Rating: 5 out of 5
I rarely give multiple-author anthologies a 5 out of 5, but Campfire Macabre earned it. It’s filled with an astounding number of flash fiction horror stories–500-1000 words long each. If you enjoy both horror and the short-short story, you should absolutely read this book.
The anthology is divided into several themed sections. The first is “Spook Houses,” followed by “Supernatural Slashers,” “Witchcraft,” “Within the Woods,” and “Cemetery Chillers.” This is a great way to provide both some variety in story and topic, while keeping things themed enough to please those of us who like themed anthologies. The haunted house section includes wasps in the walls, the creation of a haunted house, a woman’s sacrifices for her music, and a haunted lighthouse. The slashers include an urban legend tale, a critter with a lot of teeth, a giant crayfish(!), a dead woman’s special recipe being made by her widower husband, a really interesting summoned demon tale, and a hungry pregnant woman. Witch stories involve some revenge, some favor-seeking, some desperate spells, and an old woman who keeps stealing her neighbor’s milk deliveries. Woods tales tell of a baby found in the woods, a mysterious giant tree, and an old abandoned freezer. Cemetery tales include multiple ways and types of life beyond the grave: I know that sounds pretty basic, but there are some powerful stories in here.
So many of these stories are quite wonderful; I’ll just touch on a few of my favorites plus a few notes here and there.
A couple of these stories could do with either being a bit longer to wrap things up, or being re-written to be much longer stories on the whole. For instance, I really hope Sonora Taylor decides to write a longer version of her haunted lighthouse story, “Keepers of the Light.” I felt like it needed (and was worth) more depth; that there was more story there to be experienced. On the “just a bit longer please” end of the spectrum is Adam Godfrey’s “A Busy Season,” in which a pregnant woman has some interesting cravings. I really wanted to see where this was going! As for Sara Tantlinger’s “Dewdrops and Blood,” I desperately wanted to know what mistake had turned the local Puca against the characters.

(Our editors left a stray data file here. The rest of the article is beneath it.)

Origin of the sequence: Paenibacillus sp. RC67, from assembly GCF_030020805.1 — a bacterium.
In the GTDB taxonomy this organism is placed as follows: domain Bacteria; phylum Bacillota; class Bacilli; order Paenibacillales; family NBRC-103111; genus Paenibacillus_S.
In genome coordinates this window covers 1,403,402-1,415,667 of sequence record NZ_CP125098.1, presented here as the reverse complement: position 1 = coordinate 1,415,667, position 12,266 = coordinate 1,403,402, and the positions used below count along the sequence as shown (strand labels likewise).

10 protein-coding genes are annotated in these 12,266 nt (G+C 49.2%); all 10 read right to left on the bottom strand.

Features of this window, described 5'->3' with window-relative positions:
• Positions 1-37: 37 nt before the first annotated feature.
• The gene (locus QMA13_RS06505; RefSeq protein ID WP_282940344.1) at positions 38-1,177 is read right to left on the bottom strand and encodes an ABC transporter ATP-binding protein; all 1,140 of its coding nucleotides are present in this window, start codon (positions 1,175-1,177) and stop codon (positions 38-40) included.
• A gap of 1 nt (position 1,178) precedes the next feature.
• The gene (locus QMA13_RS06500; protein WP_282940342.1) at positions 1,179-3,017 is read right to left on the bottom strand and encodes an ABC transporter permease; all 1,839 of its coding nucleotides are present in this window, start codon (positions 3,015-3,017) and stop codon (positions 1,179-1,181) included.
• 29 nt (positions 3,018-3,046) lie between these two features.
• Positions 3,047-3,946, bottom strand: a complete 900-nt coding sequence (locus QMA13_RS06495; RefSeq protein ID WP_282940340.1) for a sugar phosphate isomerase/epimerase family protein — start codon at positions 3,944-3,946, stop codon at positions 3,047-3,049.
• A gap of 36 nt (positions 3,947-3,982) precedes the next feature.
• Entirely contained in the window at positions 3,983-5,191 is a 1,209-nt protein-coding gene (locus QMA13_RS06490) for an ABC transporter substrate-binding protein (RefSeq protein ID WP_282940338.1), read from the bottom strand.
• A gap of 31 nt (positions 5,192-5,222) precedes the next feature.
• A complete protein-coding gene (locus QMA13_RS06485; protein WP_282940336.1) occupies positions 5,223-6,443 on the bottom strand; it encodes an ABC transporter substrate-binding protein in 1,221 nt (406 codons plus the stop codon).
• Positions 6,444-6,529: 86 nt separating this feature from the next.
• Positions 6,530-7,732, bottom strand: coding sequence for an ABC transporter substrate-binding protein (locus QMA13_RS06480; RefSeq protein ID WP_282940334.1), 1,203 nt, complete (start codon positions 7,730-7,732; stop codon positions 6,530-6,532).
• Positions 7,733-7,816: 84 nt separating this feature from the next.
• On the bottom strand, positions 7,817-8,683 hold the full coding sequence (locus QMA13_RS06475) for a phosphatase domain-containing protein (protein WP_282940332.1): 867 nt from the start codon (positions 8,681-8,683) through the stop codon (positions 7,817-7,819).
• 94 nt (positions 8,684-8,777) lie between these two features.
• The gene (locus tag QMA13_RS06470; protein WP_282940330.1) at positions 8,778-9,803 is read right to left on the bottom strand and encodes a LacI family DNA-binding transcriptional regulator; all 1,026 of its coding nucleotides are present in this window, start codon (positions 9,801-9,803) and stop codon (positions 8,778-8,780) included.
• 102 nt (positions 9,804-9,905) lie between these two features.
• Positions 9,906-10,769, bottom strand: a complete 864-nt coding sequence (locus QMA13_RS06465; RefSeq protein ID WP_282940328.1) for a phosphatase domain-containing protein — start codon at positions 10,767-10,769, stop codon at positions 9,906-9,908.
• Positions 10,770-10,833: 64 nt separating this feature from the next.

One of my frequent complaints about horror stories regards the stories that make perfect sense right up until the ending, when the author decides to throw something in that suddenly clouds or confuses the issue, or sends the story off in a weird direction with no time to spend on it. Derek Austin Johnson’s “Final Girl” was one of these–I absolutely loved the story, but the ending got a little confusing.
Corey Farrenkopf’s “A Sleepwalker’s Hands” is a flash fiction about someone who keeps waking up to find people’s lost items in their bedroom. I absolutely love where this one goes. Hailey Piper’s “The Bird With the Clownish Plumage” is a wonderful, wild story about two kids dressed up as clowns on Halloween, and the feral clowns they encounter in the woods. “Heartwood,” by doungjai gam, is a really neat story about two girls making up spells in the woods.
“The Intern,” by Michael J. Moore, could have leaned into its seemingly stereotypical story of an older, married lawyer who slept with his intern after a few drinks, but it ended up being more interesting than that, and I loved where it went. Monique Youzwa’s “Waking the Dead” and Kenneth W. Cain’s “Shattered World” were particularly powerful, for very different reasons. One shows the strength of hatred, while the other explores the consequences of grief. S.H. Cooper’s “Hunger” similarly could have fallen into a cliche but turned out to be really fun.
Ali Seay’s “A Little Justice” sees a woman named Heather who’s driving through a snowstorm while trying to figure out how to break it to her boyfriend–who’s sitting next to her–that she knows he’s cheating on her. This may be the first time I’ve met another Heather in literature whom I could enjoy relating to!
If you enjoy most types of horror, you’ll find plenty of excellent authors and stories in here. It might introduce you to a few new names to look up!
Content note: suicide, homicide, blood, a couple of slurs, child death, and general horror story mischief.